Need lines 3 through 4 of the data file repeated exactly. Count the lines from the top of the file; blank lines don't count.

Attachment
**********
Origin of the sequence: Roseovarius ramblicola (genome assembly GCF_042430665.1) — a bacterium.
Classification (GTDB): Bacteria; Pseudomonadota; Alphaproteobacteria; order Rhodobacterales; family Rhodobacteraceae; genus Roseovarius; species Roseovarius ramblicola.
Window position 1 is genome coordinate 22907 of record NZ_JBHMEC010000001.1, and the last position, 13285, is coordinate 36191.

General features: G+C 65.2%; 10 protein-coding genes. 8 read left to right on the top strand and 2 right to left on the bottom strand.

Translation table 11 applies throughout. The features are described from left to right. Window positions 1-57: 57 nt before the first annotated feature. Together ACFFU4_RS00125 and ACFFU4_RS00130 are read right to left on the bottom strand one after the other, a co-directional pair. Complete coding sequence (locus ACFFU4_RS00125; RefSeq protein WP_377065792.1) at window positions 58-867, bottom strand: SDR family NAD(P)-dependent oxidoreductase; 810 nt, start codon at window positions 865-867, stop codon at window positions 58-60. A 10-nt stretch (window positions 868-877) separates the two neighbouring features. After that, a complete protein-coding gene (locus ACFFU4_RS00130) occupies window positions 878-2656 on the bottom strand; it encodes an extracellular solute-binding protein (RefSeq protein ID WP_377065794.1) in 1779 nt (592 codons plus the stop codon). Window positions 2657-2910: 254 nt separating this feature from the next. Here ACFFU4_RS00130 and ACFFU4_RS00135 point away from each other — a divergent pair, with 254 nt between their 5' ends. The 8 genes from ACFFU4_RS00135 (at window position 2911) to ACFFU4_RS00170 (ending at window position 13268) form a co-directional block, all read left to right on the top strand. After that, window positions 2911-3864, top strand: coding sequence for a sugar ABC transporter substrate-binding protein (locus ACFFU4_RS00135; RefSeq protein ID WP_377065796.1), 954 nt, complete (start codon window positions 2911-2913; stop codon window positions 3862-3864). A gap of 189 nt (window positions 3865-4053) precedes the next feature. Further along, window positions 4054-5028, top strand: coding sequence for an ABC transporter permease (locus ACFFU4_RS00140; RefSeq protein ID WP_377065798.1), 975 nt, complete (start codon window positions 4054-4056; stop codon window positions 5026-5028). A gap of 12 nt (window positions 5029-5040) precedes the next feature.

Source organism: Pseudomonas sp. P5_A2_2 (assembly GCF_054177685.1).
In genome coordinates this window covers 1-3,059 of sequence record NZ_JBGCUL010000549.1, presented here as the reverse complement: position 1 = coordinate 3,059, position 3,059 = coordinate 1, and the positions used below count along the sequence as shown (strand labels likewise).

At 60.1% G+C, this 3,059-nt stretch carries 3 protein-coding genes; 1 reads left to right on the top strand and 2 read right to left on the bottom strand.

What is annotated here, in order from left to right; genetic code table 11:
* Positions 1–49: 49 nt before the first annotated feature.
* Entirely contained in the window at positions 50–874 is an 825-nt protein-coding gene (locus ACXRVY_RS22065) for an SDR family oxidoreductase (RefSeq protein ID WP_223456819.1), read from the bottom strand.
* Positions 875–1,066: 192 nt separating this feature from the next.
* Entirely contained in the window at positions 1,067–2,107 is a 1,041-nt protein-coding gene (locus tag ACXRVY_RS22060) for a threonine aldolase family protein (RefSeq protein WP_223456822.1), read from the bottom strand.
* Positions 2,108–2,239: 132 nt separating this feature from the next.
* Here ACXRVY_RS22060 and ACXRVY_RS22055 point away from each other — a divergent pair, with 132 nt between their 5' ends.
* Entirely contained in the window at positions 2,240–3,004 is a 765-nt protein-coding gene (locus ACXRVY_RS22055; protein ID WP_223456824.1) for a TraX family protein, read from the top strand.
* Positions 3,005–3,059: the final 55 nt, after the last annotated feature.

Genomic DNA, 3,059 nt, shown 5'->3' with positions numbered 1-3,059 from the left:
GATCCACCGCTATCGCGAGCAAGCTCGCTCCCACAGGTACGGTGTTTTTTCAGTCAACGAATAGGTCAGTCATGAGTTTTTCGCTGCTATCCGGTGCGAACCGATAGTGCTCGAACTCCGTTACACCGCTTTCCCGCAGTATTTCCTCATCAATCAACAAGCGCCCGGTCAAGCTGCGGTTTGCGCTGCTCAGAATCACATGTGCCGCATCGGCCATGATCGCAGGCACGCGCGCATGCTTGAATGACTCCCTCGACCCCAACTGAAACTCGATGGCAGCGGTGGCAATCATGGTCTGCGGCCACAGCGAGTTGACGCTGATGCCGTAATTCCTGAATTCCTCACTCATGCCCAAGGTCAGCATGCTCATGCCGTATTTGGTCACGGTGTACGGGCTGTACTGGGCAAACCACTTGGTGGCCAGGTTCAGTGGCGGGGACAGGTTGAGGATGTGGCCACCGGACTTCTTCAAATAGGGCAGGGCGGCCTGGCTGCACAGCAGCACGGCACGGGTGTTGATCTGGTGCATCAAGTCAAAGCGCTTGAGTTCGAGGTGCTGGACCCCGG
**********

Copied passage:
Window position 1 is genome coordinate 22907 of record NZ_JBHMEC010000001.1, and the last position, 13285, is coordinate 36191.

General features: G+C 65.2%; 10 protein-coding genes. 8 read left to right on the top strand and 2 right to left on the bottom strand.